NB – an alternative, but IMPORTANT way to populate the “Table_array” field is to highlight the range of data you’re looking up, starting with your first unique value – in this case cell A3. So you’d highlight cells A3 to C12, because C12 is the last cell in the range. You’d then need to FIX this table array by putting dollar signs in before the H, before the 2, before the J and before the 11, so your formula at the end looks like this: =VLOOKUP(B2,$A$3:$C$12,3,FALSE). If you’re in the table array field and you press F4, then Excel will do this automatically for you.This is useful to know if a spreadsheet at work  doesn’t allow you to highlight columns A to C because some cells are merged or you’re getting an invalid error. But for now, just leave it, ensure, you’re fields look the same as those in the screenshot below then proceed to Step 6, the second last step.

The “function argument” window with the Table Array populated – columns A to C in sheet 2.

Step 6

Click into the “Col_index_num” field – you will notice that your screen returns back to the first file, the “workbook without prices” – don’t panic! All you have to do here is put in the number 3. We put in the number 3 here because column C in the “workbook with prices” has the prices of the goods that we want and it is three columns away from column A, which has the unique lookup values that we are using. Or if you noticed the “3C”, it means “3 columns” so you know you have to insert the number 3 in the “Col_index_num” field. A screenshot of how everything should look so far is below.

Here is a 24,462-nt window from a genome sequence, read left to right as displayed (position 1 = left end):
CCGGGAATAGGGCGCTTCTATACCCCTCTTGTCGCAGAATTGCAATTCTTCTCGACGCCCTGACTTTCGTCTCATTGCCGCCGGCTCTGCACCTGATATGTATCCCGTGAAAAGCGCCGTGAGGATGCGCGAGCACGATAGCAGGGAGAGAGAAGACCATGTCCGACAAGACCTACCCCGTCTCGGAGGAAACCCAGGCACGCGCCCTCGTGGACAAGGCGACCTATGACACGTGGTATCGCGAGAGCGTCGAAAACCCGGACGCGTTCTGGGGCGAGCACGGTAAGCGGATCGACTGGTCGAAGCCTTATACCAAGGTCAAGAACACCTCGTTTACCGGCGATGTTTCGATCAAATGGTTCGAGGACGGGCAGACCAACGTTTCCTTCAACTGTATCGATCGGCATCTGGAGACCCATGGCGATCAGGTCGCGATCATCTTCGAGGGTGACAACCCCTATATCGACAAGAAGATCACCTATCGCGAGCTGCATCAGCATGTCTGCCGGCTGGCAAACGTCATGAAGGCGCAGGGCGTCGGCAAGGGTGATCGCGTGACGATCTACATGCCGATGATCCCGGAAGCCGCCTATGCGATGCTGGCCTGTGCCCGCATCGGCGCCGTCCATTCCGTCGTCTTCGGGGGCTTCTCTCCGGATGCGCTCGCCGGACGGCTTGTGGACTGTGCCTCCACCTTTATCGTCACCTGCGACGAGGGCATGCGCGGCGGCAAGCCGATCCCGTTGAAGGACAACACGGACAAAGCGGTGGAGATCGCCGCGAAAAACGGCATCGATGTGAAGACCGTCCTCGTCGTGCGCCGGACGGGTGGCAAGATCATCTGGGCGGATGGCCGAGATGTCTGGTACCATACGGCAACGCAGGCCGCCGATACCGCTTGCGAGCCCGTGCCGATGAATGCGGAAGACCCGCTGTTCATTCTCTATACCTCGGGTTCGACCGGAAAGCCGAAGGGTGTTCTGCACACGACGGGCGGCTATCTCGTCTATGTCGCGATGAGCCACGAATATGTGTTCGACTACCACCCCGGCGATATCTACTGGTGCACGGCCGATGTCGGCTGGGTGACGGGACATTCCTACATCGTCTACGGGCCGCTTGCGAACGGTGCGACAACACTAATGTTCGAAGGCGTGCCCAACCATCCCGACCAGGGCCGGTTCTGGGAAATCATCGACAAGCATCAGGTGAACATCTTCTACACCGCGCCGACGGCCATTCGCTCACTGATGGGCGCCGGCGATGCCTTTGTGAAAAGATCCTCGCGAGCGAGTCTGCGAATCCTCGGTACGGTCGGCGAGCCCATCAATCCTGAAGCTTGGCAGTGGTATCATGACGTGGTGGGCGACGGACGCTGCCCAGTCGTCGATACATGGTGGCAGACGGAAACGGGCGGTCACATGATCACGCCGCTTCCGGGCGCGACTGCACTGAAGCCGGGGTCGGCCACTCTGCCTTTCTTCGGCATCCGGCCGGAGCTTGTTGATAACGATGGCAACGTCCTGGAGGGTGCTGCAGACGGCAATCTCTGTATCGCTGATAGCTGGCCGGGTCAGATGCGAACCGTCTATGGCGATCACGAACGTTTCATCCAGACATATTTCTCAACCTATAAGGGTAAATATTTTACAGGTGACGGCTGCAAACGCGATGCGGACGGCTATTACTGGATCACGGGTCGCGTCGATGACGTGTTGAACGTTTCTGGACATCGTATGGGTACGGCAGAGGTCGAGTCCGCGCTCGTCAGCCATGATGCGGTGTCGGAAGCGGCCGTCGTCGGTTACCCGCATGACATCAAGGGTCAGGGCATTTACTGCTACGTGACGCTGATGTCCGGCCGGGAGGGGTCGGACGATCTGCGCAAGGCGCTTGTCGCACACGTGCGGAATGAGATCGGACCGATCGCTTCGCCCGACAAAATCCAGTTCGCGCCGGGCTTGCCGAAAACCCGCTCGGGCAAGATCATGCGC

The “function argument” window with the column index number populated – 3 because C is 3 away from A.

Step 7

The final step! Click into the ‘range lookup field’ and type the word ‘FALSE’. Click ‘OK’ and, like magic, the formula will return the first result that we’re looking up. After that, simply drag down the formula in cell C2 in the “workbook without prices” and the “prices” of all the other goods in this file will auto-populate. Easy, right!? Typing the word ‘FALSE’ here will ensure that the vlookup only returns an EXACT match. If it doesn’t find an exact match for the ‘lookup value’ we’re using, then it will return an N/A – more about this in the “10 common problems” page above.

Your formula in the end should look like this (in cell C2 in the workbook without prices): =VLOOKUP(A2,'[Workbook-with-prices.xls]Sheet1′!$A:$C,3,FALSE)

If your formula does not look like this, then you need to check that you’ve followed the steps above correctly.

3 people said they couldn’t get to the second workbook in step 5. This is because they hadn’t clicked on the ‘enable editing’ button shown in the screenshots at the beginning of this tutorial in BOTH workbooks! Please make sure you do this if this problem applied to you, before posting a comment. In fact, you should ALWAYS click ‘enable editing’ if you’re using formulas in Excel. It’s good practise and will help you. 

If you want to learn about Pivot Tables, you can do so via this website we created following user demand: http://pivottablesinexcel.com/

If you have problems with your vlookup click here – 13 common problems: